A female coho lays between 2,400 and 4,500 eggs. The eggs develop over the winter and hatch in the early spring. The alevin, with the yolk sac attached, remains in the gravel until May or June before emerging. Young silver salmon fry usually spend between one and three winters in fresh water, but some spend as many as five years in a lake before migrating to the ocean. Young silver salmon in Karluk Lake on Kodiak Island often stay two, three, or even four years in fresh water before migrating to sea. The length of time spent at sea also varies for coho salmon. Some males, called jacks, mature and return after only six months at sea, but most cohos remain in the ocean for 18 months to three years and return as full-size adults.

Prey and Predators

Cohos are aggressive feeders. In freshwater, they eat a wide range of aquatic insects and plankton. They also eat salmon eggs, and as they grow, the fry also consume smaller fry. In the ocean, cohos eat herring, sand lance, other fish, and squid.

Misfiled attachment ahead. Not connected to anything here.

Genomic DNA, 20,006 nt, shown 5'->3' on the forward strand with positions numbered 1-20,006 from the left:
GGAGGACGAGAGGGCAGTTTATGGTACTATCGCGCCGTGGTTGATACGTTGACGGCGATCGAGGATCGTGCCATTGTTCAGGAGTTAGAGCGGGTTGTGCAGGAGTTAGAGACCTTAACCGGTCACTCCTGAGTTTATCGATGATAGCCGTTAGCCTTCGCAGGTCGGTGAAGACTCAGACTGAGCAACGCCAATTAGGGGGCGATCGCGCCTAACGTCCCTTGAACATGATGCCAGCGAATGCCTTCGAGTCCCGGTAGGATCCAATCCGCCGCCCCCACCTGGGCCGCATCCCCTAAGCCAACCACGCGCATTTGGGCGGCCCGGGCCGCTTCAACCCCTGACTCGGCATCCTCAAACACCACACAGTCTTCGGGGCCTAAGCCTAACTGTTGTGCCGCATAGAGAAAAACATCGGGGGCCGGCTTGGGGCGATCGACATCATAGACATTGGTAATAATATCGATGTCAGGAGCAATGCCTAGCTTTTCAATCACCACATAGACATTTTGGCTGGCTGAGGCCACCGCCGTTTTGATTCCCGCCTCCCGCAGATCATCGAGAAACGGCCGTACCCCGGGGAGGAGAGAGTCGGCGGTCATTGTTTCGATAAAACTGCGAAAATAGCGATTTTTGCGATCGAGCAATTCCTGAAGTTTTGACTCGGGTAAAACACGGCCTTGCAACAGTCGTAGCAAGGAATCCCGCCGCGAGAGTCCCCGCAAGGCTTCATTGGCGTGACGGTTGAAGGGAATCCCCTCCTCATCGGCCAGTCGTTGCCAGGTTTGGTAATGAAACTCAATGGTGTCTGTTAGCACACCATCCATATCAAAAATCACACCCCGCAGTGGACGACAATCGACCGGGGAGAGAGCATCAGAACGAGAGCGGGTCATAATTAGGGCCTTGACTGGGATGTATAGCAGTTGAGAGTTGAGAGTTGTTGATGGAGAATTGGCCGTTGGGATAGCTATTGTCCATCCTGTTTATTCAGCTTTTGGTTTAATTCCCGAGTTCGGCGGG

Young coho are eaten by birds, larger fish, and a variety of other predators. Killer whales, sharks, sea lions, seals, bears, humans, and other land mammals prey on adult cohos.

Next week, I will cover commercial and sport fisheries for cohos as well as threats to coho salmon populations.

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Announcements

The publication date has changed for my novel, The Fisherman’s Daughter. Now, both the e-book and print versions of the novel will be released on November 1st. You can still pre-order the e-book, and it will be delivered to your device as soon as it is released. If you pre-ordered my novel, thank you!